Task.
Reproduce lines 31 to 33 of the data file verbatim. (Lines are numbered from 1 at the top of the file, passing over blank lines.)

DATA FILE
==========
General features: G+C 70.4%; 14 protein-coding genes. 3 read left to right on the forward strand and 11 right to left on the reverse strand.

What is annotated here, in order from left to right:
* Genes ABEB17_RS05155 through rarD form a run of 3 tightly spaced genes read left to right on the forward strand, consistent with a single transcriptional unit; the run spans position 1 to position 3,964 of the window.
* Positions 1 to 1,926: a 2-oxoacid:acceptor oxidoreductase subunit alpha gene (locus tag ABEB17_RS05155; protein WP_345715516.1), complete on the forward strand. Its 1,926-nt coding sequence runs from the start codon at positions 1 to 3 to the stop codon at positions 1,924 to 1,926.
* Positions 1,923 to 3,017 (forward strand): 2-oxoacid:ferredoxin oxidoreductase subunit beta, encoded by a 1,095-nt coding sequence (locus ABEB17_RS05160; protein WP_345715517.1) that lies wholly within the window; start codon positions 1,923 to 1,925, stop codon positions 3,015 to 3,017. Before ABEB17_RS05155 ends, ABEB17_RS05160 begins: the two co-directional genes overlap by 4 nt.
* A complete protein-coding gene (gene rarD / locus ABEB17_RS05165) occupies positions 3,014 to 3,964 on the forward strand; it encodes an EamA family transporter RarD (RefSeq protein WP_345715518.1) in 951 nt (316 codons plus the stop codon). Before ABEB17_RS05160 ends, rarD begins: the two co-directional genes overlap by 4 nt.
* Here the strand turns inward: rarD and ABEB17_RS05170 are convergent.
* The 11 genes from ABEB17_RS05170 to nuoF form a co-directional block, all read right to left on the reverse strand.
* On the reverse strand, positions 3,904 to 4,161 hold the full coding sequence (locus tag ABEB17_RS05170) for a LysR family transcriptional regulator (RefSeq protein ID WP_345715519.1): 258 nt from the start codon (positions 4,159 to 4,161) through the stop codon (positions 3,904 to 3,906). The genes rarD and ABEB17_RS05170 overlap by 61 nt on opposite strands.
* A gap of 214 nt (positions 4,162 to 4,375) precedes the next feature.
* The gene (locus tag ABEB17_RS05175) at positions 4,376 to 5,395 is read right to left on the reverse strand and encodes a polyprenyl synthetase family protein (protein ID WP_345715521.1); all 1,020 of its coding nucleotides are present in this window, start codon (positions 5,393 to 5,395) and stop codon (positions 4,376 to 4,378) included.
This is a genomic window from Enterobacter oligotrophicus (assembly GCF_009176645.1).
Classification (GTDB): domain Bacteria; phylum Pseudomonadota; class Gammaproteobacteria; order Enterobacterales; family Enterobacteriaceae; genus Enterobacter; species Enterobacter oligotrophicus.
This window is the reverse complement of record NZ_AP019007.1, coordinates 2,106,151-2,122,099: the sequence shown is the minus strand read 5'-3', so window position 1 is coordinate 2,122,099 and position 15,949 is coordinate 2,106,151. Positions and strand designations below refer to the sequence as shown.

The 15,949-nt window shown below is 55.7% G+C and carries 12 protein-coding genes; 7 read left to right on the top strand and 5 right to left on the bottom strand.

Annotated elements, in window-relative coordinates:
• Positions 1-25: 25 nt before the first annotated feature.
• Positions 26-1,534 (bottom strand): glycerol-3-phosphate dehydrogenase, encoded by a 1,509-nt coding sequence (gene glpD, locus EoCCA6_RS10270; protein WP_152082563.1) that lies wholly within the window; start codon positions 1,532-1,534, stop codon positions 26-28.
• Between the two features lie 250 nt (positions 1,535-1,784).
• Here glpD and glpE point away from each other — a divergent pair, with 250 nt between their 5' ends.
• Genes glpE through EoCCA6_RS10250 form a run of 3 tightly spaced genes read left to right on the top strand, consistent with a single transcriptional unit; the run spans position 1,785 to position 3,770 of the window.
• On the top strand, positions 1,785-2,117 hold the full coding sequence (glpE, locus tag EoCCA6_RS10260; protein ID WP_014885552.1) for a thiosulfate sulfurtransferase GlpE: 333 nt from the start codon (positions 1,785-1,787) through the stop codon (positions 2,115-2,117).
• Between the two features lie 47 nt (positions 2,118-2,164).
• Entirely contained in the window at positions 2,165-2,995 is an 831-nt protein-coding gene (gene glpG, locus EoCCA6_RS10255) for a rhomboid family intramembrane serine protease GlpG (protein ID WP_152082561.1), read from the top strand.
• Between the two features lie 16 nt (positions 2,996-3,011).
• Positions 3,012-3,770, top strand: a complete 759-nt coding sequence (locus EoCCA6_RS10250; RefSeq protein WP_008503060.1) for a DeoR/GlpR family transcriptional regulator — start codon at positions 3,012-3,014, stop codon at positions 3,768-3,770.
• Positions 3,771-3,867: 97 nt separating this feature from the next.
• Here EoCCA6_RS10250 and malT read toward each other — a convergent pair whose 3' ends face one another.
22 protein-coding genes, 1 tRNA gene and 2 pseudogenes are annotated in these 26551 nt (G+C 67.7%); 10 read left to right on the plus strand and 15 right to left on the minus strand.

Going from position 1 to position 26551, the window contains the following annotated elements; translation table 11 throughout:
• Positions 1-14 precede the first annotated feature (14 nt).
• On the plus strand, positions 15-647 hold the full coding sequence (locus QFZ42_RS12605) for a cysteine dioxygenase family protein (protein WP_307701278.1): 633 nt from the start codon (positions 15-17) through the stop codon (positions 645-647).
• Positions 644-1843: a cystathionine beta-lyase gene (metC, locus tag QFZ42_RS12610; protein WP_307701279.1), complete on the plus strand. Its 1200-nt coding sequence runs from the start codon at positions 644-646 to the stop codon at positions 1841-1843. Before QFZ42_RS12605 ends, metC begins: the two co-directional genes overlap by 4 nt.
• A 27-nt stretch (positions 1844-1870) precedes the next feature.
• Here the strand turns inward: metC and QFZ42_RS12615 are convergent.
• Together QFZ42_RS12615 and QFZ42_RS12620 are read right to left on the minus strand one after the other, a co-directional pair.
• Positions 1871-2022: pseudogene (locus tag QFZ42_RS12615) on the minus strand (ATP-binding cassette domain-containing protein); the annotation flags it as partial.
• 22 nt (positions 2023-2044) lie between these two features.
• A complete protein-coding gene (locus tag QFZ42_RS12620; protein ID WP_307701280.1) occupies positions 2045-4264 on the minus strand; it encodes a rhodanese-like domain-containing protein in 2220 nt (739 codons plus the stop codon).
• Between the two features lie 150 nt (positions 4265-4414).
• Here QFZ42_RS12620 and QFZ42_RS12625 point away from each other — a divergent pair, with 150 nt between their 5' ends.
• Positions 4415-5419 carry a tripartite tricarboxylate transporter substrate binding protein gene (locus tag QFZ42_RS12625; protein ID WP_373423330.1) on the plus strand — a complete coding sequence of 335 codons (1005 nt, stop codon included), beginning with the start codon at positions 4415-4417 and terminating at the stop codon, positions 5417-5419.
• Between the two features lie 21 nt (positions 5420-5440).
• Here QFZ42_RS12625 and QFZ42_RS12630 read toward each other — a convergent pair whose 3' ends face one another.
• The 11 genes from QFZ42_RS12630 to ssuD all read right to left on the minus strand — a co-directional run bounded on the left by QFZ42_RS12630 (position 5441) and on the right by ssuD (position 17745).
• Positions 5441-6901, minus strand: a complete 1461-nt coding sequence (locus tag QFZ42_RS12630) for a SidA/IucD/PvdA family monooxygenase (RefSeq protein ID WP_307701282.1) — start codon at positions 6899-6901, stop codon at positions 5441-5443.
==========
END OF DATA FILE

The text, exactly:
• Positions 1-14 precede the first annotated feature (14 nt).
• On the plus strand, positions 15-647 hold the full coding sequence (locus QFZ42_RS12605) for a cysteine dioxygenase family protein (protein WP_307701278.1): 633 nt from the start codon (positions 15-17) through the stop codon (positions 645-647).
• Positions 644-1843: a cystathionine beta-lyase gene (metC, locus tag QFZ42_RS12610; protein WP_307701279.1), complete on the plus strand. Its 1200-nt coding sequence runs from the start codon at positions 644-646 to the stop codon at positions 1841-1843. Before QFZ42_RS12605 ends, metC begins: the two co-directional genes overlap by 4 nt.